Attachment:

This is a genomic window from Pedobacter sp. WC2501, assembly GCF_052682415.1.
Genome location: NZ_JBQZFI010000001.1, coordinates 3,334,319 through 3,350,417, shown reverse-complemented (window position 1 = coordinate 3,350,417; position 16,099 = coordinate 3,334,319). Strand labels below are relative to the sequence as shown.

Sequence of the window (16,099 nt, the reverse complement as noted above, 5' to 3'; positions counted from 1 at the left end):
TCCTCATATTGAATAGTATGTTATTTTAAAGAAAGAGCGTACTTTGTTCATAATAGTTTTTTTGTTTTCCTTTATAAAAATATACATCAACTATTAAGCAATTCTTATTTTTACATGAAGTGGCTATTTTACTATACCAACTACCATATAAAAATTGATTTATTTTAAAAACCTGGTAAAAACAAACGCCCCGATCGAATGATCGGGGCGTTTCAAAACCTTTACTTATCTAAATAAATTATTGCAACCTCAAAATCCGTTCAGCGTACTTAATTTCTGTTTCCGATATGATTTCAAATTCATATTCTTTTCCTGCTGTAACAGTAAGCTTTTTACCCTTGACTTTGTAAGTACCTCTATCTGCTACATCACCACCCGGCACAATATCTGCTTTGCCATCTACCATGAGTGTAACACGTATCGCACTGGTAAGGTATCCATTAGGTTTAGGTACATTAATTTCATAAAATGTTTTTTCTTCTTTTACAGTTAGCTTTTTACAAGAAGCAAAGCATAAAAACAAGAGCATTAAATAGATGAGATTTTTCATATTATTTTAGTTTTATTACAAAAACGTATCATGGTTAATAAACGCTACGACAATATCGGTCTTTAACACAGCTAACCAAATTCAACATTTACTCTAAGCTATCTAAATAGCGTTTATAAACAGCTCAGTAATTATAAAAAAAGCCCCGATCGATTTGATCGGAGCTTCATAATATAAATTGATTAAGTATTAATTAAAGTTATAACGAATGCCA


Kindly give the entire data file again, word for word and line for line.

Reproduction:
This is a genomic window from Pedobacter sp. WC2501, assembly GCF_052682415.1.
Genome location: NZ_JBQZFI010000001.1, coordinates 3,334,319 through 3,350,417, shown reverse-complemented (window position 1 = coordinate 3,350,417; position 16,099 = coordinate 3,334,319). Strand labels below are relative to the sequence as shown.

Sequence of the window (16,099 nt, the reverse complement as noted above, 5' to 3'; positions counted from 1 at the left end):
TCCTCATATTGAATAGTATGTTATTTTAAAGAAAGAGCGTACTTTGTTCATAATAGTTTTTTTGTTTTCCTTTATAAAAATATACATCAACTATTAAGCAATTCTTATTTTTACATGAAGTGGCTATTTTACTATACCAACTACCATATAAAAATTGATTTATTTTAAAAACCTGGTAAAAACAAACGCCCCGATCGAATGATCGGGGCGTTTCAAAACCTTTACTTATCTAAATAAATTATTGCAACCTCAAAATCCGTTCAGCGTACTTAATTTCTGTTTCCGATATGATTTCAAATTCATATTCTTTTCCTGCTGTAACAGTAAGCTTTTTACCCTTGACTTTGTAAGTACCTCTATCTGCTACATCACCACCCGGCACAATATCTGCTTTGCCATCTACCATGAGTGTAACACGTATCGCACTGGTAAGGTATCCATTAGGTTTAGGTACATTAATTTCATAAAATGTTTTTTCTTCTTTTACAGTTAGCTTTTTACAAGAAGCAAAGCATAAAAACAAGAGCATTAAATAGATGAGATTTTTCATATTATTTTAGTTTTATTACAAAAACGTATCATGGTTAATAAACGCTACGACAATATCGGTCTTTAACACAGCTAACCAAATTCAACATTTACTCTAAGCTATCTAAATAGCGTTTATAAACAGCTCAGTAATTATAAAAAAAGCCCCGATCGATTTGATCGGAGCTTCATAATATAAATTGATTAAGTATTAATTAAAGTTATAACGAATGCCA